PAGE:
Nokia N93i is intended as an upper-scale cameraphone and camcorder with a rotating display and interesting form-factor. As well as its predecessor, N93, this is one of the few phones, featuring a real optical zoom, which in this case is 3x. This is neither too much nor too little, actually this is the most frequently used zooming factor for the pocket cameras and the down-market ones. Just like with the camera’s resolution, the rule here is „the more the better”, but Nokia have not made an effort to surprise us with an improvement compared with N93.

To use the camera, you have to turn the display in “camcorder mode”, because otherwise, even if you turn on the software, only the small 0.1 megapixels self-recording camera (the one for video conversations) will be switched on. Naturally, you’ll have to remove the black lid if it covers the lenses, because otherwise you will only see blackness. However, the software will not warn you of this, like in the case of active lens phones with cover like that of Sony Ericsson K800, for example. The landscape display is used as a viewfinder, showing the most important information (flash mode, resolution and number of photos left) and shortcuts to the settings.

Compared to N95, the settings here are nothing special! This is again entirely due to the outdated operating system. The flash settings are adjusted by a button, but options like „Self-Timer”, “Sequence mode”, “Light Sensitivity” (ISO), “Contrast”, and “Brightness” are simply non-existent. Shooting Modes, White Balance, Exposure Value Compensation and Color tones are available on the phone. Just like N93 and unlike N95, in close-up mode the autofocus is switched off and you have to work with a fixed focus which results in a poor quality of the pictures.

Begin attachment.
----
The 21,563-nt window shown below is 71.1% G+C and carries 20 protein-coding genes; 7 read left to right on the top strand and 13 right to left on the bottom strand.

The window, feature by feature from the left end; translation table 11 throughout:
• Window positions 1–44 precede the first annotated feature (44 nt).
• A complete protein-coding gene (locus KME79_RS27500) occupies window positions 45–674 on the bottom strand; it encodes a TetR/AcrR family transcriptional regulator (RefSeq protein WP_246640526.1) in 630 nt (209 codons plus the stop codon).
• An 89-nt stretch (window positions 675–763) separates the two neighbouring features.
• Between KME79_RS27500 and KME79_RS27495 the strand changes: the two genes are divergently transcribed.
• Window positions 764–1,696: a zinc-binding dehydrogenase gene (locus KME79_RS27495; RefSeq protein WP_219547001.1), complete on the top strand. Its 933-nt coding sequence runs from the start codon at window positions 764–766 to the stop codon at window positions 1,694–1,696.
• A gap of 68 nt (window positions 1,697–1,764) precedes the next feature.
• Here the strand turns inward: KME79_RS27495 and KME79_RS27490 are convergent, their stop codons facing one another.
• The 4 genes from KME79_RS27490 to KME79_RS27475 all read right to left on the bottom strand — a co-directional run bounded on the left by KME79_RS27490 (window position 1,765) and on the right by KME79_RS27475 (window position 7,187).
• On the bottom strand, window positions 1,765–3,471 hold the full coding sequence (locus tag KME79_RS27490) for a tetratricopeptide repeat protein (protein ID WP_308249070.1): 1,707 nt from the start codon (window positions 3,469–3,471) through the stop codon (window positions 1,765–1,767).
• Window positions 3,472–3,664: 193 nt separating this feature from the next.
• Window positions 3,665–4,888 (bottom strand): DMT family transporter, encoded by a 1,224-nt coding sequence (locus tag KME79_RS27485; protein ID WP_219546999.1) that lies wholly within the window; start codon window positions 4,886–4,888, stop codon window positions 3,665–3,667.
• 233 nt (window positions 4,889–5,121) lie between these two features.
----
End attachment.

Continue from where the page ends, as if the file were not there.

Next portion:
The quality of the pictures is average for a 3-mega pixel device and it does not live up to the advertisements for a ‘high-quality camera with Carl Zeiss optics’, just like N93, which performs even worse than N73, K800 and D900. Unlike N93, the i-version has a stronger noise reduction system and when viewing images at 100% you can see that the details are blurred, which is typical for most phones. Most of the pictures have good contrast and vivid colors and are well-exposed. When taking pictures of close-by objects, the lack of autofocus is noticed only when the pictures are viewed in large size.

        Without Zoom                         3x Optical zoom                                                                                                                         Macro

Videoing is really at a high level and sets a benchmark for other manufacturers. Just like N93 and N95, the video has a 640 x 480 pixels resolution with 30 frames per second, which allows for moving objects not to be choppy, which happens when you video with 15 frames. Only the digital zoom can be used when videoing, which has again a very negative impact on the quality of the image and therefore we recommend that you do not use it. Without the zoom, the quality is very good for a phone and quite similar to that of a pocket camera, although the quality of the detail is lower due to the compression.